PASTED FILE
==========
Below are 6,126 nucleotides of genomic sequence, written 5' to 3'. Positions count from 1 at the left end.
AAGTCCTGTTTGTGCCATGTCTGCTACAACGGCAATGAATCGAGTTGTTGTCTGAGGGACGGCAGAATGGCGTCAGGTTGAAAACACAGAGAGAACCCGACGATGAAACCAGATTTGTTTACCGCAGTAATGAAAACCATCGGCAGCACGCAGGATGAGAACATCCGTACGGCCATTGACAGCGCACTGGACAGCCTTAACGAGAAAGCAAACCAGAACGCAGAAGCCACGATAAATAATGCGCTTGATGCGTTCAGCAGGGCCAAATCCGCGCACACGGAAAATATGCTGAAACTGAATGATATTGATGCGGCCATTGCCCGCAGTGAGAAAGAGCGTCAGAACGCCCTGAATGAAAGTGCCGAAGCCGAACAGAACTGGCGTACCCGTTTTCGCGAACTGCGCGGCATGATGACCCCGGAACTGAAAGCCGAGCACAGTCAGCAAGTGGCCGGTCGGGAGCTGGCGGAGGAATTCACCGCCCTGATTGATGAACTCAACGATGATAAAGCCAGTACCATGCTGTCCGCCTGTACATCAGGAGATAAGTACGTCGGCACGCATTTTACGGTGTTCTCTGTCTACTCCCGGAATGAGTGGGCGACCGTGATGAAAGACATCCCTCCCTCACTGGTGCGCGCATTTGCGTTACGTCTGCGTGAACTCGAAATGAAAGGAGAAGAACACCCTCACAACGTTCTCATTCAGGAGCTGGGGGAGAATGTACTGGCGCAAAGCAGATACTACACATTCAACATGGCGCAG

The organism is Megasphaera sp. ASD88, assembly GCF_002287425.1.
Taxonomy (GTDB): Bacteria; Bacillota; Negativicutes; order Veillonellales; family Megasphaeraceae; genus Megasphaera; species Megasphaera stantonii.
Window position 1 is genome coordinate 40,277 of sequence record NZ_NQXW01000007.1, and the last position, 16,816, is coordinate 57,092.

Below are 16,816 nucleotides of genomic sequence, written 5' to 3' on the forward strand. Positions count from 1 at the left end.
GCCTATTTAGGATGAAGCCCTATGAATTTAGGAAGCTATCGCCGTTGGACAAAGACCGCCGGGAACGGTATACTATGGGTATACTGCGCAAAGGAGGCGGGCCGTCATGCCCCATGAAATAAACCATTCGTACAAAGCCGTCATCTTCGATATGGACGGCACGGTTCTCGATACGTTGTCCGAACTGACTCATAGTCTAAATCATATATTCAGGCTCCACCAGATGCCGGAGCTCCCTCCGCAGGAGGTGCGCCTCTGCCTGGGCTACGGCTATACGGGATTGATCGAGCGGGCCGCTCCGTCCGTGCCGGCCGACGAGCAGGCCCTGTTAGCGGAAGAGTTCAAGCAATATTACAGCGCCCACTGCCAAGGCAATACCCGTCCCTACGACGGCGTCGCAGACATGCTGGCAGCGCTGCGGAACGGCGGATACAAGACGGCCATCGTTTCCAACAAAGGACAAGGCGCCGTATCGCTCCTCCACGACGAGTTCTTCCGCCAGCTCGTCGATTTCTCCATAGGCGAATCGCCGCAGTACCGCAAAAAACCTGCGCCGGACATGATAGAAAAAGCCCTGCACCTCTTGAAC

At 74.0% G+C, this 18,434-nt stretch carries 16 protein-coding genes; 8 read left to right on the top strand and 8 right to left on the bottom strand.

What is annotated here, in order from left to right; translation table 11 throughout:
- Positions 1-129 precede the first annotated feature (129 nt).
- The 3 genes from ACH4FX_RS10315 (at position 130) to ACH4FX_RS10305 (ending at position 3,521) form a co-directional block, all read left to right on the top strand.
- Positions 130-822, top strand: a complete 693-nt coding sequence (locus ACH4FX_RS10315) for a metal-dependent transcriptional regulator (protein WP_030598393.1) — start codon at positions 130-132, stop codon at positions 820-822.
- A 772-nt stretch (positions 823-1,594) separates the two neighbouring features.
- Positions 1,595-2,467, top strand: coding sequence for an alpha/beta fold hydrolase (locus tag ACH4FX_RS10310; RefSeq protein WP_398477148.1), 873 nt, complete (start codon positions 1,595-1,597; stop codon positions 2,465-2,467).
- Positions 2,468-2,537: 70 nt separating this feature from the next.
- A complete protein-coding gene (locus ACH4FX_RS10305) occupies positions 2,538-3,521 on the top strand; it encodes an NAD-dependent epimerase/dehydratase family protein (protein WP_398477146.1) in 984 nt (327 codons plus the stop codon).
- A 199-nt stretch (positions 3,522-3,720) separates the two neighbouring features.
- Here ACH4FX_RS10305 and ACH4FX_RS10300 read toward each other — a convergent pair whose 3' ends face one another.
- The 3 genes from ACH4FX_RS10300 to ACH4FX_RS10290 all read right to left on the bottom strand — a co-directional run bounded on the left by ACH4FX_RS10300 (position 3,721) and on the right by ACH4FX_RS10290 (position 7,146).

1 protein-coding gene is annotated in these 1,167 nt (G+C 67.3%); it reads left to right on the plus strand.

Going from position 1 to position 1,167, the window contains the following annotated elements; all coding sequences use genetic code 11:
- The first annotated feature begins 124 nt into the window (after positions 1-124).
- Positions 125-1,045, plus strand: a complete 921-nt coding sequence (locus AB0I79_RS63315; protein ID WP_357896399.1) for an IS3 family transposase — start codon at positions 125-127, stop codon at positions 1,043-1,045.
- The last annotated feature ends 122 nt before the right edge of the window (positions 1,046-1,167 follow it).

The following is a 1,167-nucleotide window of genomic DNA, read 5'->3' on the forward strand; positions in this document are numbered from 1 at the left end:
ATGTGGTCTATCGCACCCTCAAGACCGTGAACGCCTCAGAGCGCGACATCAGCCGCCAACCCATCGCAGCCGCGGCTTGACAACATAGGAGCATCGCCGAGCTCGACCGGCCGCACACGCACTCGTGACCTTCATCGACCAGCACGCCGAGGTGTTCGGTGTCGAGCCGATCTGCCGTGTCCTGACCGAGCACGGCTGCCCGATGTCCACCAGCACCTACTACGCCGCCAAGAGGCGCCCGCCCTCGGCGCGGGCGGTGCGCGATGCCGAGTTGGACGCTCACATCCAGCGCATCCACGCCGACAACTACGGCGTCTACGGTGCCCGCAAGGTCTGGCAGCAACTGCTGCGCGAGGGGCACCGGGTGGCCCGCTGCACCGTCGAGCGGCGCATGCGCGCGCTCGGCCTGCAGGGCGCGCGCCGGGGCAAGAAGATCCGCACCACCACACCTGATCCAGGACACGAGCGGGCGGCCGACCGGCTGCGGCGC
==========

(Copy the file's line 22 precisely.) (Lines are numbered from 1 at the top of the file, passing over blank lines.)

- The first annotated feature begins 124 nt into the window (after positions 1-124).